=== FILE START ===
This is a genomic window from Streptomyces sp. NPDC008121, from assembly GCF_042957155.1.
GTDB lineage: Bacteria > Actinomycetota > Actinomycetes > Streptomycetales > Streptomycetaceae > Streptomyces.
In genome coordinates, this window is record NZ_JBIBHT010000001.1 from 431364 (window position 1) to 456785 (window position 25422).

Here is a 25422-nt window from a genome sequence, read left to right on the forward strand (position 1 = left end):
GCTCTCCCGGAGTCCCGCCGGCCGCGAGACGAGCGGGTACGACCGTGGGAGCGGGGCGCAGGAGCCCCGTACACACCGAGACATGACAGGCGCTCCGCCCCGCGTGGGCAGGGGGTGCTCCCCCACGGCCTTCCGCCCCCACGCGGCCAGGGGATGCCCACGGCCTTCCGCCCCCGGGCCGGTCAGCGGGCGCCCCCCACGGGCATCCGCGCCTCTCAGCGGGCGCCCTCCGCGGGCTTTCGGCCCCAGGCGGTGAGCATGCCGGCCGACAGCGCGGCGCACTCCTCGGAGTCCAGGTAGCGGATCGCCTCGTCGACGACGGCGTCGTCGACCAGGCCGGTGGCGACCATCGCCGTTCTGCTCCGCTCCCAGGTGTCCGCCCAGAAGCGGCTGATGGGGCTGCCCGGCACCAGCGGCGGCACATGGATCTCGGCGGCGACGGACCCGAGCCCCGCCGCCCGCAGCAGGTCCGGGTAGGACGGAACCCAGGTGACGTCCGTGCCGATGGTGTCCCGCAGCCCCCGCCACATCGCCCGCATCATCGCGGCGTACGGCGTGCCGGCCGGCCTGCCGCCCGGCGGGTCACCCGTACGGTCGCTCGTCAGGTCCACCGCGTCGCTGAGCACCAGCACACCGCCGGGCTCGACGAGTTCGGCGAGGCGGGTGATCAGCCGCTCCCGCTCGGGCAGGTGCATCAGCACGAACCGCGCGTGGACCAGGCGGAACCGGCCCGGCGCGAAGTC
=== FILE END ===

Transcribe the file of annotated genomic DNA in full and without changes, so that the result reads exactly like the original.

This is a genomic window from Streptomyces sp. NPDC008121, from assembly GCF_042957155.1.
GTDB lineage: Bacteria > Actinomycetota > Actinomycetes > Streptomycetales > Streptomycetaceae > Streptomyces.
In genome coordinates, this window is record NZ_JBIBHT010000001.1 from 431364 (window position 1) to 456785 (window position 25422).

Here is a 25422-nt window from a genome sequence, read left to right on the forward strand (position 1 = left end):
GCTCTCCCGGAGTCCCGCCGGCCGCGAGACGAGCGGGTACGACCGTGGGAGCGGGGCGCAGGAGCCCCGTACACACCGAGACATGACAGGCGCTCCGCCCCGCGTGGGCAGGGGGTGCTCCCCCACGGCCTTCCGCCCCCACGCGGCCAGGGGATGCCCACGGCCTTCCGCCCCCGGGCCGGTCAGCGGGCGCCCCCCACGGGCATCCGCGCCTCTCAGCGGGCGCCCTCCGCGGGCTTTCGGCCCCAGGCGGTGAGCATGCCGGCCGACAGCGCGGCGCACTCCTCGGAGTCCAGGTAGCGGATCGCCTCGTCGACGACGGCGTCGTCGACCAGGCCGGTGGCGACCATCGCCGTTCTGCTCCGCTCCCAGGTGTCCGCCCAGAAGCGGCTGATGGGGCTGCCCGGCACCAGCGGCGGCACATGGATCTCGGCGGCGACGGACCCGAGCCCCGCCGCCCGCAGCAGGTCCGGGTAGGACGGAACCCAGGTGACGTCCGTGCCGATGGTGTCCCGCAGCCCCCGCCACATCGCCCGCATCATCGCGGCGTACGGCGTGCCGGCCGGCCTGCCGCCCGGCGGGTCACCCGTACGGTCGCTCGTCAGGTCCACCGCGTCGCTGAGCACCAGCACACCGCCGGGCTCGACGAGTTCGGCGAGGCGGGTGATCAGCCGCTCCCGCTCGGGCAGGTGCATCAGCACGAACCGCGCGTGGACCAGGCGGAACCGGCCCGGCGCGAAGTC